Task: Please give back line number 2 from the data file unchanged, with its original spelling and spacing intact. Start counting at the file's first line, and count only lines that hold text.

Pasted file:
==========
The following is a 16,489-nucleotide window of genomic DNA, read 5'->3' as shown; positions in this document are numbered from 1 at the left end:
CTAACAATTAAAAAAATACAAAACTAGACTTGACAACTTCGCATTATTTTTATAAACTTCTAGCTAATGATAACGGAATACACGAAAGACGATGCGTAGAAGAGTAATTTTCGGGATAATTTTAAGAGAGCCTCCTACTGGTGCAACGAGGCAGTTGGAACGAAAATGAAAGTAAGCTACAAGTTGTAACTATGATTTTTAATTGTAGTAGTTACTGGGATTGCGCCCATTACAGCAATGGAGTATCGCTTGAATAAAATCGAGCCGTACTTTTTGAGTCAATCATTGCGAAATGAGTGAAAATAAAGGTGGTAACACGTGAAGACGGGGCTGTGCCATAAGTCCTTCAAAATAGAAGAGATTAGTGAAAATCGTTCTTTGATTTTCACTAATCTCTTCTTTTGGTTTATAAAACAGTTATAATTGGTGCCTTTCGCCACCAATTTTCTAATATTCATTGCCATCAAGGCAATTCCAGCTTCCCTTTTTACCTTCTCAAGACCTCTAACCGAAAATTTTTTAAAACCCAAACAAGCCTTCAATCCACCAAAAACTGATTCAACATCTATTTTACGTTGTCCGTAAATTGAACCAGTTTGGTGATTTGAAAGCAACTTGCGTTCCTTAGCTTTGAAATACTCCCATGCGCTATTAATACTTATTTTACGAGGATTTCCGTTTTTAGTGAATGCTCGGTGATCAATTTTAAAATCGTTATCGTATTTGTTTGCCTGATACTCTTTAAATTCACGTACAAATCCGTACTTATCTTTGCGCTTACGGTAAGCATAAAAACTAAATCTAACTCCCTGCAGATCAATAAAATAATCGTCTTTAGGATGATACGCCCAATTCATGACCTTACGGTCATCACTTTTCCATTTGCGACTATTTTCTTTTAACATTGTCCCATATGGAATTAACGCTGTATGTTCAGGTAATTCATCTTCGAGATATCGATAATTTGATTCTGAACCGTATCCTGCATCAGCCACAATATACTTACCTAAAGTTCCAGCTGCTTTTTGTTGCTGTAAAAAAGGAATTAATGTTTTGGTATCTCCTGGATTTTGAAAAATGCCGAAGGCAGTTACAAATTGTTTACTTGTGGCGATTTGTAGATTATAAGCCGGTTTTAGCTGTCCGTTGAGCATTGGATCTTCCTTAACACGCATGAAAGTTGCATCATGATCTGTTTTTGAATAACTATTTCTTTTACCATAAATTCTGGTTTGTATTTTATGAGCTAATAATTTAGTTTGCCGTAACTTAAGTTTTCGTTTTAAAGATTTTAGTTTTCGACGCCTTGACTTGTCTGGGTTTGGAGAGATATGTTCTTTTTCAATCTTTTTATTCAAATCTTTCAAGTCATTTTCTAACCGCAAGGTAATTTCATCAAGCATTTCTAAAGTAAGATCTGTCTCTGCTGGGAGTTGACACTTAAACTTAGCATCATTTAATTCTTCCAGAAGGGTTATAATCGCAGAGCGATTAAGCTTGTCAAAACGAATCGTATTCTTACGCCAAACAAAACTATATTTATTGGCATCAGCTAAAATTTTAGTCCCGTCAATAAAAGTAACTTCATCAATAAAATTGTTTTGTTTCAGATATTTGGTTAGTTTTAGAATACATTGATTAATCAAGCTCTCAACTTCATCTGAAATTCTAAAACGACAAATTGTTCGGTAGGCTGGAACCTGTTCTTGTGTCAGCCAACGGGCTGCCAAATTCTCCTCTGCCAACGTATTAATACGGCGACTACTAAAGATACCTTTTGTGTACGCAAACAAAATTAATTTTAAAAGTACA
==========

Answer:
CTAACAATTAAAAAAATACAAAACTAGACTTGACAACTTCGCATTATTTTTATAAACTTCTAGCTAATGATAACGGAATACACGAAAGACGATGCGTAGAAGAGTAATTTTCGGGATAATTTTAAGAGAGCCTCCTACTGGTGCAACGAGGCAGTTGGAACGAAAATGAAAGTAAGCTACAAGTTGTAACTATGATTTTTAATTGTAGTAGTTACTGGGATTGCGCCCATTACAGCAATGGAGTATCGCTTGAATAAAATCGAGCCGTACTTTTTGAGTCAATCATTGCGAAATGAGTGAAAATAAAGGTGGTAACACGTGAAGACGGGGCTGTGCCATAAGTCCTTCAAAATAGAAGAGATTAGTGAAAATCGTTCTTTGATTTTCACTAATCTCTTCTTTTGGTTTATAAAACAGTTATAATTGGTGCCTTTCGCCACCAATTTTCTAATATTCATTGCCATCAAGGCAATTCCAGCTTCCCTTTTTACCTTCTCAAGACCTCTAACCGAAAATTTTTTAAAACCCAAACAAGCCTTCAATCCACCAAAAACTGATTCAACATCTATTTTACGTTGTCCGTAAATTGAACCAGTTTGGTGATTTGAAAGCAACTTGCGTTCCTTAGCTTTGAAATACTCCCATGCGCTATTAATACTTATTTTACGAGGATTTCCGTTTTTAGTGAATGCTCGGTGATCAATTTTAAAATCGTTATCGTATTTGTTTGCCTGATACTCTTTAAATTCACGTACAAATCCGTACTTATCTTTGCGCTTACGGTAAGCATAAAAACTAAATCTAACTCCCTGCAGATCAATAAAATAATCGTCTTTAGGATGATACGCCCAATTCATGACCTTACGGTCATCACTTTTCCATTTGCGACTATTTTCTTTTAACATTGTCCCATATGGAATTAACGCTGTATGTTCAGGTAATTCATCTTCGAGATATCGATAATTTGATTCTGAACCGTATCCTGCATCAGCCACAATATACTTACCTAAAGTTCCAGCTGCTTTTTGTTGCTGTAAAAAAGGAATTAATGTTTTGGTATCTCCTGGATTTTGAAAAATGCCGAAGGCAGTTACAAATTGTTTACTTGTGGCGATTTGTAGATTATAAGCCGGTTTTAGCTGTCCGTTGAGCATTGGATCTTCCTTAACACGCATGAAAGTTGCATCATGATCTGTTTTTGAATAACTATTTCTTTTACCATAAATTCTGGTTTGTATTTTATGAGCTAATAATTTAGTTTGCCGTAACTTAAGTTTTCGTTTTAAAGATTTTAGTTTTCGACGCCTTGACTTGTCTGGGTTTGGAGAGATATGTTCTTTTTCAATCTTTTTATTCAAATCTTTCAAGTCATTTTCTAACCGCAAGGTAATTTCATCAAGCATTTCTAAAGTAAGATCTGTCTCTGCTGGGAGTTGACACTTAAACTTAGCATCATTTAATTCTTCCAGAAGGGTTATAATCGCAGAGCGATTAAGCTTGTCAAAACGAATCGTATTCTTACGCCAAACAAAACTATATTTATTGGCATCAGCTAAAATTTTAGTCCCGTCAATAAAAGTAACTTCATCAATAAAATTGTTTTGTTTCAGATATTTGGTTAGTTTTAGAATACATTGATTAATCAAGCTCTCAACTTCATCTGAAATTCTAAAACGACAAATTGTTCGGTAGGCTGGAACCTGTTCTTGTGTCAGCCAACGGGCTGCCAAATTCTCCTCTGCCAACGTATTAATACGGCGACTACTAAAGATACCTTTTGTGTACGCAAACAAAATTAATTTTAAAAGTACA